World Breastfeeding Week 2020

Prof Nassar Quote

The 1st - 7th of August marks World Breastfeeding Week. This year, we interviewed the Chair of our Safe Motherhood and Newborn Health Committee, Professor Anwar Nassar. 

Professor Nassar, answers some of the pressing questions many new mothers may have on COVID-19, breastfeeding, and outlines the benefits of breastfeeding to both mother and newborn. 

Earlier this year, we released a statement on Safe Motherhood and COVID-19, with information on necessary precautions to take and details on antenatal care. You can read this statement here.

Breastfeeding contributes to the health and wellbeing of women and newborns, both in the short- and long-term. Why is this so? 

Short-term, the mother is less likely to have postpartum heamorrhage, less risk of postpartum depression, less chance of anaemia, delayed menses meaning they will have a temporary measure of contraception. 

The long-term advantages for the mother include less chance of ovarian and breast cancer, less likelihood of suffering from endometriosis, less instances of diabetes and hypertension, and better weight control. 

For the babies, in the short term, they would have less problems in the GI tract, less instances of respiratory issues such as colds and pmneumonia, fewer ear infections, better vision in the long-term, fewer cases of bacterial meningitis, and fewer admissions to the hospital overall. They are also less likely to be absent from work later in life. 

The benefits of breastfeeding do not stop in the short-term; later on in life they are less likely to be obese, there is less risk of them developing asthma, and even some cancers. 

Has there been a change in attitude towards breastfeeding due to COVID-19? Are women favouring other methods? 

The main concern with COVID-19 is the transmission from the mother to the baby. Initially the recommendations of some societies were to separate the mother for 14 days until she had recovered from the virus. This had only negative effects on the baby, which is why the newer recommendations is to allow breastfeeding but to take extra precautions when doing so.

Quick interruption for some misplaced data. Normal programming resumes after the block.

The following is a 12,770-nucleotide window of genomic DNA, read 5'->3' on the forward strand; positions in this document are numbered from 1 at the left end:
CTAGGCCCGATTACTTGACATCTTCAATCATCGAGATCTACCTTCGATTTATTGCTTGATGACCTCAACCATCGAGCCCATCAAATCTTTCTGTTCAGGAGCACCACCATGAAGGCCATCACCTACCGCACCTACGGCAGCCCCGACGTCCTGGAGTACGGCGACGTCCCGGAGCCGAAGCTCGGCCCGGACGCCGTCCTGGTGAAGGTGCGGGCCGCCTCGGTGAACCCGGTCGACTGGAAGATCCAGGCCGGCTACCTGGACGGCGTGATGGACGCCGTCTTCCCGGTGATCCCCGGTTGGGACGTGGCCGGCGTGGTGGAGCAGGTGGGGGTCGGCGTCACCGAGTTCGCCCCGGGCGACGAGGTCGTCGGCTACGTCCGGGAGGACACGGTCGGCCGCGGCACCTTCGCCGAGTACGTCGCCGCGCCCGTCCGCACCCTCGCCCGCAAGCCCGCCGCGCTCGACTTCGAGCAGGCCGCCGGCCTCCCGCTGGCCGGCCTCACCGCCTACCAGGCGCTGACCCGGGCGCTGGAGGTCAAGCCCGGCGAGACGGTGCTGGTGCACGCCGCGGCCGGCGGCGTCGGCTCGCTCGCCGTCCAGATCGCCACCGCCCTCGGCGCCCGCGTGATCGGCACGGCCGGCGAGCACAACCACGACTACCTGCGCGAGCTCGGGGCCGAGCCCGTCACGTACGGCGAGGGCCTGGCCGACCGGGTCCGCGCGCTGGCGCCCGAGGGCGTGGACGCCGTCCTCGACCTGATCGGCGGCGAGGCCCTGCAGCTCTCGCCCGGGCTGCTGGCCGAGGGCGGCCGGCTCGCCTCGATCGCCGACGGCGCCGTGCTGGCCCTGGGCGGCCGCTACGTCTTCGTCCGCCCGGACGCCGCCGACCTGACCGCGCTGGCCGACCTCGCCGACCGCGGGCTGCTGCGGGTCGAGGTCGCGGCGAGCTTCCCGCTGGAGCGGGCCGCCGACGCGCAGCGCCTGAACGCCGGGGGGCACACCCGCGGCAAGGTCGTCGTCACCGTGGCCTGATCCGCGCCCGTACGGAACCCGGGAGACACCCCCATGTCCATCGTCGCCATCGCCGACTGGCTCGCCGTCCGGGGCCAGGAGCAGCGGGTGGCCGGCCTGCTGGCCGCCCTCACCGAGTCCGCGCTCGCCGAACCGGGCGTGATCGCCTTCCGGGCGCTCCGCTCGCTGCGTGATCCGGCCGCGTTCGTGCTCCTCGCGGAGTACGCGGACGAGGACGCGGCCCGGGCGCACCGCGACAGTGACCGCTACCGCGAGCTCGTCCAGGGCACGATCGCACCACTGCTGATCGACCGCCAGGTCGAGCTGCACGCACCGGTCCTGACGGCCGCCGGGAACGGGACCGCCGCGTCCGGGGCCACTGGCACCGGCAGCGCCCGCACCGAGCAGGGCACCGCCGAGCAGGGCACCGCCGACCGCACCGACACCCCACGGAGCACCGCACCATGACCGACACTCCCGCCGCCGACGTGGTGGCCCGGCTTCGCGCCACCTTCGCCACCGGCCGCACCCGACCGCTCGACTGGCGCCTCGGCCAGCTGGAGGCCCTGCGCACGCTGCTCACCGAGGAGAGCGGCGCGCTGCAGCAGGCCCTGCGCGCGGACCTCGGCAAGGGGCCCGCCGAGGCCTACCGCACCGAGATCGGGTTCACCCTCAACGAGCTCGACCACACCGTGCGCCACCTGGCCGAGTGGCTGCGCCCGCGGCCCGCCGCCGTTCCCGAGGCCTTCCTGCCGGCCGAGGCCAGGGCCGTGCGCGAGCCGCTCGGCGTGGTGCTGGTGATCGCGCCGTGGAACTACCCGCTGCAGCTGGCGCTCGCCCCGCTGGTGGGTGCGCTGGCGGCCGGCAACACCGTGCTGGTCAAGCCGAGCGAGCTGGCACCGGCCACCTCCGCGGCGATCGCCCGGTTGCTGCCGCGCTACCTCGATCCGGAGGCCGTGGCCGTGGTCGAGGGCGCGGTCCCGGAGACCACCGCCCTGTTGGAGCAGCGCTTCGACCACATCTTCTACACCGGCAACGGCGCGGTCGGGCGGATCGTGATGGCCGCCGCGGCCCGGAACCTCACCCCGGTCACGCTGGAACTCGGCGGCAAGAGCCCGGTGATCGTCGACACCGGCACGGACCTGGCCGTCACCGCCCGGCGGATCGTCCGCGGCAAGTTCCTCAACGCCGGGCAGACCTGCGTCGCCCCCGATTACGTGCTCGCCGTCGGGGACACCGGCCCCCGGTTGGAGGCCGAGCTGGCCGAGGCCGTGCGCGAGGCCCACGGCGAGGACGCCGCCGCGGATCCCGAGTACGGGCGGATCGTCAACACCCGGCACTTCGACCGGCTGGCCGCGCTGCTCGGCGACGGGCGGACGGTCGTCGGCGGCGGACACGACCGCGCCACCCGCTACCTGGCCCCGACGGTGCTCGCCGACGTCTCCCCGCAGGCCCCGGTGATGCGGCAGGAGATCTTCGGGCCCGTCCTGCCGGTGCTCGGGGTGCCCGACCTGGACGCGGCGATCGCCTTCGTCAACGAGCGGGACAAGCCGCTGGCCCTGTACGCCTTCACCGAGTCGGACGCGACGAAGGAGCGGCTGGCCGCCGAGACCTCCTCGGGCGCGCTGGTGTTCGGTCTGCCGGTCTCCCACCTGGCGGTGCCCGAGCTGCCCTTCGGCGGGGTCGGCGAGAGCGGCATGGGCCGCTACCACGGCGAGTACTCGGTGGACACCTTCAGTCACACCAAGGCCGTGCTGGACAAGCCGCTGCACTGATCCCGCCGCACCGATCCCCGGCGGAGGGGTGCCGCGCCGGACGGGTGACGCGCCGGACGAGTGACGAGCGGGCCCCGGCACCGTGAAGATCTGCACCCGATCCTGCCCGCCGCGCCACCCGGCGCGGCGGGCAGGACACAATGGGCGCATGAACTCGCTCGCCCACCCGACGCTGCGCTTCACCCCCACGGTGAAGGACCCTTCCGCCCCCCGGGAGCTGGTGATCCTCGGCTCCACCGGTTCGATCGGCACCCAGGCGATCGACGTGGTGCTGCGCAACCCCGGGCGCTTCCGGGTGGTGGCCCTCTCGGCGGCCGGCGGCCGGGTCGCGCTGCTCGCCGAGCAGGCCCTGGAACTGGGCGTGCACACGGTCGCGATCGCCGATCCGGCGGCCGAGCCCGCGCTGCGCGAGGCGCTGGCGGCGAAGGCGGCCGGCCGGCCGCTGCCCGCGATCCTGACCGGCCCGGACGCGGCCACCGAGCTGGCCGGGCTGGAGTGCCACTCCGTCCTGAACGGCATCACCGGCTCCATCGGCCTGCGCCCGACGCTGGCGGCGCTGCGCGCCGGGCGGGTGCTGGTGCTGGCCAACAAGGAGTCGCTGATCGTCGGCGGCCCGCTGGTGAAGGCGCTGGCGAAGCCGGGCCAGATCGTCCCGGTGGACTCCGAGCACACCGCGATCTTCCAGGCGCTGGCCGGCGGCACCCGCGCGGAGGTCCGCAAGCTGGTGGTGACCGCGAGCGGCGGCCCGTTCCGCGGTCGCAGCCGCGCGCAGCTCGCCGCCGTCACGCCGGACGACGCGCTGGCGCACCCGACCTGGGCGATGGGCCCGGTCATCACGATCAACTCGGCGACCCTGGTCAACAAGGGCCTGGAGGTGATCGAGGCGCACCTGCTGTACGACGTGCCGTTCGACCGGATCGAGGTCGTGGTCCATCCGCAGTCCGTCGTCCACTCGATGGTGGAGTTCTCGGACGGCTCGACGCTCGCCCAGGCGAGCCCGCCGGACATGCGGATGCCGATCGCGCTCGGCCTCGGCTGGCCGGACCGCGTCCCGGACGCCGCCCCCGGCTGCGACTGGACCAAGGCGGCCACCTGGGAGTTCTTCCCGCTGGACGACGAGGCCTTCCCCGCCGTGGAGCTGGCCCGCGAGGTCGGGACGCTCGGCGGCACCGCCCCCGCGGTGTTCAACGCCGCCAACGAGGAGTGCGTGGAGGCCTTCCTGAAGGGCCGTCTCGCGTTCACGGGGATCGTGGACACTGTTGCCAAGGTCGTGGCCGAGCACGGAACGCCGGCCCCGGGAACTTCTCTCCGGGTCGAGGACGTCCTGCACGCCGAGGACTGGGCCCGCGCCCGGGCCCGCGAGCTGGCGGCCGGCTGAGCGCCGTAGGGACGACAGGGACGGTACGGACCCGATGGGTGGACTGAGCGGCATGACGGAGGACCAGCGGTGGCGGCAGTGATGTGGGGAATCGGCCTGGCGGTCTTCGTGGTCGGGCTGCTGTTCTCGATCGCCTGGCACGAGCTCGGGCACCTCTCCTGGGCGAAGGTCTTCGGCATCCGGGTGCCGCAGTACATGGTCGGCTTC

What are the current recommendations for breastfeeding, for women with suspected or confirmed COVID-19?

The universal precautions apply, so a mother should be cleaning her hands regularly before she touches her baby. But, the mother might feel much safer giving the milk to the baby through pumping, and then having someone who does not have the virus feed the milk to the baby. It very much depends on the mother's situation and level of sickness. If the mother is very ill, she will also have to wear a mask when interacting with the baby. 

Do any extra precautions need to be taken if the mother is showing no symptoms?

Even if she is not showing symptoms, she can still transmit the virus to the baby. It is always better to follow all of the necessary precautions even if the mother is only suspected to have the coronavirus. If she is asymptomatic, some organisations would allow the mother to be in the same room as the baby, but with extra precautions such as a two metre distance between them when she is not breastfeeding.

Exclusive breastfeeding is a cornerstone of child survival and health because it provides essential, irreplaceable nutrition for a child's growth and development. Yet, the WHO reports that globally, only 38% of infants aged 0-6 months are exclusively breastfed. Why is it important to ensure more are exclusively breastfed?

As I mentioned before, there are many advantages, both short and long-term, for the mother and the baby. We should be stressing these advantages to the women. Breastfeeding is also one of the indicators of quality of care - a hospital that has 80% of it's discharged mothers breastfeeding versus only is a matter of education, of the patient knowing the advantages outside of the nutritional benefit. There are many factors that can lead to this low uptake of breastfeeding. Some women state they were never told of the advantages, or they may have the perception that it is painful, or they may not want to due to cosmetic reasons.